Escudo de la República de Colombia

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Botanical Garden of Sibundoy recovers Indigenous knowledge

Designing this live museum included the disposition of plants around figures such as the sun and the moon which are part of the indigenous cosmogony.

Bogotá D. C., 13 de enero de 2017Agencia de Noticias UN-

Ancestral knowledge such as using marigold for rheumatic pain or skin conditions were recovered by the project.

Before the arrival of UNal experts, students created the group called Sembradores de nuestro propio pensamiento (Sowers of our own thoughts).

Within the project, they also designed a moon phase calendar.

Children of the community can now make their own herbariums.

People of the Camëntsa indigenous community make shampoo, alcohol extracts and creams out of plants of the region.

“The Sun is at the center of it all and there we plant yagé, the main element of our traditional medicine, the sunrays are then other essential plants linked to health treatments,” said José Luis Maigual, Universidad Nacional de Colombia (UNal) in Palmira Agroindustrial Engineering student and member of the community.

These are some of the changes carried out with support from UNal-Palmira researchers to strengthen the Botanical Garden of Sibundoy which has lost fauna and flora diversity.

The botanical garden was created two years ago with the purpose of integrating the members of the Camëntsa Artisanal Rural Bilingual Educational Institution, the academic community and the indigenous community at large.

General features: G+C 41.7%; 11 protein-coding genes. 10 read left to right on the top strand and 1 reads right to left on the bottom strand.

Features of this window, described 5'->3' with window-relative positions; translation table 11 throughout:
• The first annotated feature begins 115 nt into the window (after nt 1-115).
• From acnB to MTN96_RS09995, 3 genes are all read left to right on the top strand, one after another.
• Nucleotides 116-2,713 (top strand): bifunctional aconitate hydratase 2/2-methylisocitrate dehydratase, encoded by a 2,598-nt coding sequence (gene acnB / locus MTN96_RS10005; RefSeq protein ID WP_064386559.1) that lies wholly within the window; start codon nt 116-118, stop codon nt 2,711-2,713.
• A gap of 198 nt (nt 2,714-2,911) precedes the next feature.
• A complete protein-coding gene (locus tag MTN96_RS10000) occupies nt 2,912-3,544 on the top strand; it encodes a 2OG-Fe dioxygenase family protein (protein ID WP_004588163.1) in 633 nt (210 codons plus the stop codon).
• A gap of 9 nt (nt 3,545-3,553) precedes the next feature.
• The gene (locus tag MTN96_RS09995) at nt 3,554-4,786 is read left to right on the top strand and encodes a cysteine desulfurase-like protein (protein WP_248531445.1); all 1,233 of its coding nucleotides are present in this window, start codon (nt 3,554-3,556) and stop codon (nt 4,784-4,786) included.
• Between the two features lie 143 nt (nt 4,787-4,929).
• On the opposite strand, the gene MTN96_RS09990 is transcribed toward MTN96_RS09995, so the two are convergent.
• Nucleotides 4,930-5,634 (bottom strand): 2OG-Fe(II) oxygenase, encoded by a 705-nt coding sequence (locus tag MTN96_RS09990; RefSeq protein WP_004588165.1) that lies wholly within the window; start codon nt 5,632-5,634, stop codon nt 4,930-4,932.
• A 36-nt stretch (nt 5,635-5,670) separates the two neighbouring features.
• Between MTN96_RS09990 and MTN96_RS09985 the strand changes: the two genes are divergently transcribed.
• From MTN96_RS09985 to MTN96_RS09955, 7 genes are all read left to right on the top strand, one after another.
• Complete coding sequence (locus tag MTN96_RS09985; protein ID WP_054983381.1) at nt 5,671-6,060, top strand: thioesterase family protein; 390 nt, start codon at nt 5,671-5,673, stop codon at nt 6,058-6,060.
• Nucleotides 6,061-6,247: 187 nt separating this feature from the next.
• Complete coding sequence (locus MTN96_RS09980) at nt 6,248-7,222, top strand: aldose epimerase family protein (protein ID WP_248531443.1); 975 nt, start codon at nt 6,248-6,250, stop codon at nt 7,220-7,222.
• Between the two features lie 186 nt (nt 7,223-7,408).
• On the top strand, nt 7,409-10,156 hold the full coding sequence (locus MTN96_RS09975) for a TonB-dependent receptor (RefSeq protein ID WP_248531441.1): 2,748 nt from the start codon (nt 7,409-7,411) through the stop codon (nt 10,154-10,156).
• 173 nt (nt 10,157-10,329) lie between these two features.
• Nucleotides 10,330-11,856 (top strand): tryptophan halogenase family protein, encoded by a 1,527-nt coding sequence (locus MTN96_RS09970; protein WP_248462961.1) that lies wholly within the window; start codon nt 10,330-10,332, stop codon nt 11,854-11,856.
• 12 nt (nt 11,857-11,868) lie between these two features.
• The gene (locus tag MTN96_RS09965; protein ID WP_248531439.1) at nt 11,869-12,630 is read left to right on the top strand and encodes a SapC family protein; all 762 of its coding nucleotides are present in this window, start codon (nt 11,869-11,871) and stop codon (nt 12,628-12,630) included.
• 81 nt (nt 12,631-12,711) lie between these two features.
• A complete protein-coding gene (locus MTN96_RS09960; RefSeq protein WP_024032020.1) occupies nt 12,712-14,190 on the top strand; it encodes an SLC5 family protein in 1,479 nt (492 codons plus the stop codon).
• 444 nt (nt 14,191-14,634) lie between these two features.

The main goal of the botanical garden strengthening project besides preserving the cultural identity includes an inventory of ethnobotanical data (plant names, native names and uses) and research to assess possible new uses.

“In traditional knowledge, what is not asked is not told, so if I do not ask my grandfather what a plant is for, I will most likely never know. So closeness between children, youngsters and grandparents is essential for the process,” said Maigual.

An example is that students of the educational institution documented and systematized the data of species of the botanical garden as well as the phytogenetic data of the Indian reservation.

The students also collected new material and queried their elders for knowledge in using several seeds which unfortunately are no longer used.

“Sibundoy has many endemic species which have not been botanically described; therefore UNal-Palmira began a taxonomical classification process which included 156 different plant species with up to 10 varieties,” said Maigual.

Afterward, they created bilingual documents which will help as input to carry out paperwork regarding intellectual property for use of these plants.

After presenting the project to the authorities of the Indian Council they spread the project with assistance from the community with the Office of the Mayor and UNal-Palmira.

Although the term “botanical garden” was strange for the members of the community (they are more used to chagra or a traditional orchard) they visited botanical gardens of the Province of Quindío and the city of Tuluá to use as references.

They also helped with advice and assistance building several structures such as the floor of the maloka, trails, and bridges to make the place more attractive as well as rebuilding the nursery garden to propagate seed for use at the botanical garden and the community.

Currently they are designing a bilingual booklet which gathers the main aspects of the project to strengthen their culture; furthermore, they are also working on a scientific article so the phytogenetic heritage of the institution may be publicized.

(Por: END/
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N.° 876

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